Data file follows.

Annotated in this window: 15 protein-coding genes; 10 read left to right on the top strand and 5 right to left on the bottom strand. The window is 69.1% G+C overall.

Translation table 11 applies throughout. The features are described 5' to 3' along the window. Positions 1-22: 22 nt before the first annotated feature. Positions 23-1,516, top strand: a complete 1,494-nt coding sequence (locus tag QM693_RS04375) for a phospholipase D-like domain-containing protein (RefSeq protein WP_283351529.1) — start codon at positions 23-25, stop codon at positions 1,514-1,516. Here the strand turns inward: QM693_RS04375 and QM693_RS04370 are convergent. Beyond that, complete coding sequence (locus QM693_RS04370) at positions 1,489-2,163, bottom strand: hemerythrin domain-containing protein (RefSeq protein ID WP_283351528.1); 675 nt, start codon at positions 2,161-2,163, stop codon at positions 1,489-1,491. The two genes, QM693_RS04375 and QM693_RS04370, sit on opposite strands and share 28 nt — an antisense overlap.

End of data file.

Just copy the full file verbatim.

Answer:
Annotated in this window: 15 protein-coding genes; 10 read left to right on the top strand and 5 right to left on the bottom strand. The window is 69.1% G+C overall.

Translation table 11 applies throughout. The features are described 5' to 3' along the window. Positions 1-22: 22 nt before the first annotated feature. Positions 23-1,516, top strand: a complete 1,494-nt coding sequence (locus tag QM693_RS04375) for a phospholipase D-like domain-containing protein (RefSeq protein WP_283351529.1) — start codon at positions 23-25, stop codon at positions 1,514-1,516. Here the strand turns inward: QM693_RS04375 and QM693_RS04370 are convergent. Beyond that, complete coding sequence (locus QM693_RS04370) at positions 1,489-2,163, bottom strand: hemerythrin domain-containing protein (RefSeq protein ID WP_283351528.1); 675 nt, start codon at positions 2,161-2,163, stop codon at positions 1,489-1,491. The two genes, QM693_RS04375 and QM693_RS04370, sit on opposite strands and share 28 nt — an antisense overlap.